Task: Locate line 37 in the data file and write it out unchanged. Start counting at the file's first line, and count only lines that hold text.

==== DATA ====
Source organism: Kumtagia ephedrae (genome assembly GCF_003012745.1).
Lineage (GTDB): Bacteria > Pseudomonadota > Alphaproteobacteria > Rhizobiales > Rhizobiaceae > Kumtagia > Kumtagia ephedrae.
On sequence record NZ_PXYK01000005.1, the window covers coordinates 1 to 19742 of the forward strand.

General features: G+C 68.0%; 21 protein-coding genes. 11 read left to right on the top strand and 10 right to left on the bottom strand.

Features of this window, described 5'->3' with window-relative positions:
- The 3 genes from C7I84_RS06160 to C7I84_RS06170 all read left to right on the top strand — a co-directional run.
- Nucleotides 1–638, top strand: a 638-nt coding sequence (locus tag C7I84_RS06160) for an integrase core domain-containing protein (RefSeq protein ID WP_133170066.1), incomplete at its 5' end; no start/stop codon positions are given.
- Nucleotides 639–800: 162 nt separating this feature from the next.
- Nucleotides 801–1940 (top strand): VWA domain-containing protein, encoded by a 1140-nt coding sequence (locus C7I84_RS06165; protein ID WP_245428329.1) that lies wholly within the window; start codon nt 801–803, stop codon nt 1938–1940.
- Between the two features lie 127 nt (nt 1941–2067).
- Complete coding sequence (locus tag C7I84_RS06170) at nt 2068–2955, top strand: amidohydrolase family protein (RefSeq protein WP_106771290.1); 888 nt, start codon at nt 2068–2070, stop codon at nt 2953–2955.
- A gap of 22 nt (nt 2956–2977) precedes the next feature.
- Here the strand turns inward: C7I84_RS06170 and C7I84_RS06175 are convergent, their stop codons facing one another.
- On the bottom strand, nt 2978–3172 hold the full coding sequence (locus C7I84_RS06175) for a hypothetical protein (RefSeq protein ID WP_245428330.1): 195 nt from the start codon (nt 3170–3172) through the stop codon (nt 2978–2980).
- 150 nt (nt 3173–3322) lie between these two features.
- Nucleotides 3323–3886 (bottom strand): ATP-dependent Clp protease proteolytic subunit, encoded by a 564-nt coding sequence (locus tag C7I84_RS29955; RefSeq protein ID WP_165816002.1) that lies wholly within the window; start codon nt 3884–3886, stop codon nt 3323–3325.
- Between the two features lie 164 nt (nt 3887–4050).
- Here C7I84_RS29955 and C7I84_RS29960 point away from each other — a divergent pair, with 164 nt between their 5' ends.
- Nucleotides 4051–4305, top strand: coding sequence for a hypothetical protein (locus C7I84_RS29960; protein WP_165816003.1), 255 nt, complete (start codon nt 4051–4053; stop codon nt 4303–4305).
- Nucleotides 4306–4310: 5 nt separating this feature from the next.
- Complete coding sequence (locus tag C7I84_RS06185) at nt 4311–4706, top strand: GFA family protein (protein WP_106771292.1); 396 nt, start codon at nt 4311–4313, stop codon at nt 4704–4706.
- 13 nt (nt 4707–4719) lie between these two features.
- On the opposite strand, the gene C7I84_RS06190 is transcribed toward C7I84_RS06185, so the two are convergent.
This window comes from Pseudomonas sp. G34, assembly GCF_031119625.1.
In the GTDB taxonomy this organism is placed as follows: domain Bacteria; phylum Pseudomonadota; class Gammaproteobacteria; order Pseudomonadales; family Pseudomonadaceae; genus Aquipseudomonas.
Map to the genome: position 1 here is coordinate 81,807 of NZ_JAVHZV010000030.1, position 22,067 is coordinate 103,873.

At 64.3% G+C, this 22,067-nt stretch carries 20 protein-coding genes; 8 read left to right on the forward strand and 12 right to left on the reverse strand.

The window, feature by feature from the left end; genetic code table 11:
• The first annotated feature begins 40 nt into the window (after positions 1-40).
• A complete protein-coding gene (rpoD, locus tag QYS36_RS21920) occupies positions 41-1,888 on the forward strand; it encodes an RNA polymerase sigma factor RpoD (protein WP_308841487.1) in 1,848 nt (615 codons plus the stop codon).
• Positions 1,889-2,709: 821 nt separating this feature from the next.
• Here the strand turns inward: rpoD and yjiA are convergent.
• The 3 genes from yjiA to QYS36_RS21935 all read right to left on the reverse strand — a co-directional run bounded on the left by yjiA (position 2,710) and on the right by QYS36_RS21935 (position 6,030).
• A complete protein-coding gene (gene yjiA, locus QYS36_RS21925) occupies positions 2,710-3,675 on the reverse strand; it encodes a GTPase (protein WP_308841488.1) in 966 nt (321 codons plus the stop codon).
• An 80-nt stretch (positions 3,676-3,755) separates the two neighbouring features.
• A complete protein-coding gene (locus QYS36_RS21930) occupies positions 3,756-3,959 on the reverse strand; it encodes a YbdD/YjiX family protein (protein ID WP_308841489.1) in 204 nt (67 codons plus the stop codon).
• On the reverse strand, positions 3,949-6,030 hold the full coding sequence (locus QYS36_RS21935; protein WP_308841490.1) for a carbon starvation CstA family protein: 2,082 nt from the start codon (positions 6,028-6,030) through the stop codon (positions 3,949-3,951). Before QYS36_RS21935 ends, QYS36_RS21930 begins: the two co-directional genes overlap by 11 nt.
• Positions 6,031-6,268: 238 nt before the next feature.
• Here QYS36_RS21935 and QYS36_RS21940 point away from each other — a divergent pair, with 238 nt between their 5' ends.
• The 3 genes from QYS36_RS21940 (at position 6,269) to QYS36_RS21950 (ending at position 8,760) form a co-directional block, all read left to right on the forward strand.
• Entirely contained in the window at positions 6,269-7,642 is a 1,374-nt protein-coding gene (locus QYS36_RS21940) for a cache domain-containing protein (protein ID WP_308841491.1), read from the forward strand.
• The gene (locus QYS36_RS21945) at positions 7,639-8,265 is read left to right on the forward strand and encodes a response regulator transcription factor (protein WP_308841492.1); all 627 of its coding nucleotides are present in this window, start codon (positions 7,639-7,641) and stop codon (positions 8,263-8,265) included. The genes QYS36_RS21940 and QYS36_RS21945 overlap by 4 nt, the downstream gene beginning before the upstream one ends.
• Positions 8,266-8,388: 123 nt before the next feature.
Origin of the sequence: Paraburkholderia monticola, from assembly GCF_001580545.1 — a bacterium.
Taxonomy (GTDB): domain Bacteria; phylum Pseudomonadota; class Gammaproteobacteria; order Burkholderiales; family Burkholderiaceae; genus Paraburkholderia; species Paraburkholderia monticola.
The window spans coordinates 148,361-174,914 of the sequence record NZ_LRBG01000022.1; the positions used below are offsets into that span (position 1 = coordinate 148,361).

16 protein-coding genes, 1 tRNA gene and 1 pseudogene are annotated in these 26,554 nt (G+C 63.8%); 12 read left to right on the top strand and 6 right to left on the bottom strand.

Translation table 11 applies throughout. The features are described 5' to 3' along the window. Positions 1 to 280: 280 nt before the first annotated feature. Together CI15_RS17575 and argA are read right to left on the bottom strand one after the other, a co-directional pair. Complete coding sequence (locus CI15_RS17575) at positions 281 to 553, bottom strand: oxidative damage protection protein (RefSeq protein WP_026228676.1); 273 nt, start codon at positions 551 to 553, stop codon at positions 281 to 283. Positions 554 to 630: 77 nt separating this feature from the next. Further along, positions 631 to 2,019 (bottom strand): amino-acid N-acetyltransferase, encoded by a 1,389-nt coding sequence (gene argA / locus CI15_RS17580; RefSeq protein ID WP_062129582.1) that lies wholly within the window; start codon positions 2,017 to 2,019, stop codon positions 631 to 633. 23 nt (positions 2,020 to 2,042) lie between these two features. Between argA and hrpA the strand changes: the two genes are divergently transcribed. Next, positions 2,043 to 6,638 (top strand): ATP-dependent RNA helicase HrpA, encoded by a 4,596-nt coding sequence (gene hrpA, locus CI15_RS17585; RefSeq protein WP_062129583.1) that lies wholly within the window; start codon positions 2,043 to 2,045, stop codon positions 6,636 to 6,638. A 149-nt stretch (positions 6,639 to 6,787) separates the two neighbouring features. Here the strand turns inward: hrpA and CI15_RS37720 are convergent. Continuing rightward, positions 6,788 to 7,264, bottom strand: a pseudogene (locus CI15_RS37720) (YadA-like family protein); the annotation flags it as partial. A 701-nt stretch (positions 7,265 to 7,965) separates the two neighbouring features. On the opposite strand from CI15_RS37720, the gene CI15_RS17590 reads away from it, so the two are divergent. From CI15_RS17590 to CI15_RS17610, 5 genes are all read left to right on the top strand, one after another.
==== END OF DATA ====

• On the reverse strand, positions 3,949-6,030 hold the full coding sequence (locus QYS36_RS21935; protein WP_308841490.1) for a carbon starvation CstA family protein: 2,082 nt from the start codon (positions 6,028-6,030) through the stop codon (positions 3,949-3,951). Before QYS36_RS21935 ends, QYS36_RS21930 begins: the two co-directional genes overlap by 11 nt.